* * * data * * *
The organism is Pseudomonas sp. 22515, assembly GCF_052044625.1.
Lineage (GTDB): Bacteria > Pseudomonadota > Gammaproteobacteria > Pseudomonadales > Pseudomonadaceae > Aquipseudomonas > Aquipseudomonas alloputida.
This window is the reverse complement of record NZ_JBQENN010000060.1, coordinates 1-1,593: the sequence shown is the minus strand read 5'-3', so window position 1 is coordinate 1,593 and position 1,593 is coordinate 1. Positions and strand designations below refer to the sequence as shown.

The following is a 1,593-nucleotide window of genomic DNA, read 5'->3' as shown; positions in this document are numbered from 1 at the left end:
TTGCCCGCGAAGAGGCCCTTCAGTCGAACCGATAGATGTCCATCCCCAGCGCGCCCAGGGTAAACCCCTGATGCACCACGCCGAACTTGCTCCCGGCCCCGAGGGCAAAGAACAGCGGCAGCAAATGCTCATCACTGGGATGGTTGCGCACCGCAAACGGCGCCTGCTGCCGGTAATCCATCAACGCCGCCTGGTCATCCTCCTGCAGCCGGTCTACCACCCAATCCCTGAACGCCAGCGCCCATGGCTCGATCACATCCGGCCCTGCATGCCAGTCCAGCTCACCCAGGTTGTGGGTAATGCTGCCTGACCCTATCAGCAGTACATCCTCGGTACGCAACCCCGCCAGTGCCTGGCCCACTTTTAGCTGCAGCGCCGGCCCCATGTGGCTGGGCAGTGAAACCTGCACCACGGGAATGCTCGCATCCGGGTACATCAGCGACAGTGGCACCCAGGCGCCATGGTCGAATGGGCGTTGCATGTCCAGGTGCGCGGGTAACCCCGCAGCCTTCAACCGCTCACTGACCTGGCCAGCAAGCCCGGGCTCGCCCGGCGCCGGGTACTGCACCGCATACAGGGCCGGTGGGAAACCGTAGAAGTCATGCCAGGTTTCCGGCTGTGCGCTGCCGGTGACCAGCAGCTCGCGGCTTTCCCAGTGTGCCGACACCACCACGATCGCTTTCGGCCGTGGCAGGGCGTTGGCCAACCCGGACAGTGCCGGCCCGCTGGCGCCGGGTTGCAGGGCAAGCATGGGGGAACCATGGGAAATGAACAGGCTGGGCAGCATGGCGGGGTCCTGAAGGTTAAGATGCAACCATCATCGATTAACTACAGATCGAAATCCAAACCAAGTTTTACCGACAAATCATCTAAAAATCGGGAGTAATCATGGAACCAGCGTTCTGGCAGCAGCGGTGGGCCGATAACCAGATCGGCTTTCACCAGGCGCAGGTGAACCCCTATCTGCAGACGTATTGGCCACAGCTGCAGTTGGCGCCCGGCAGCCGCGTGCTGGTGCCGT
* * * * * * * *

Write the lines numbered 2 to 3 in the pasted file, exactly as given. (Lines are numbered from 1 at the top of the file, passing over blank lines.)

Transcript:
Lineage (GTDB): Bacteria > Pseudomonadota > Gammaproteobacteria > Pseudomonadales > Pseudomonadaceae > Aquipseudomonas > Aquipseudomonas alloputida.
This window is the reverse complement of record NZ_JBQENN010000060.1, coordinates 1-1,593: the sequence shown is the minus strand read 5'-3', so window position 1 is coordinate 1,593 and position 1,593 is coordinate 1. Positions and strand designations below refer to the sequence as shown.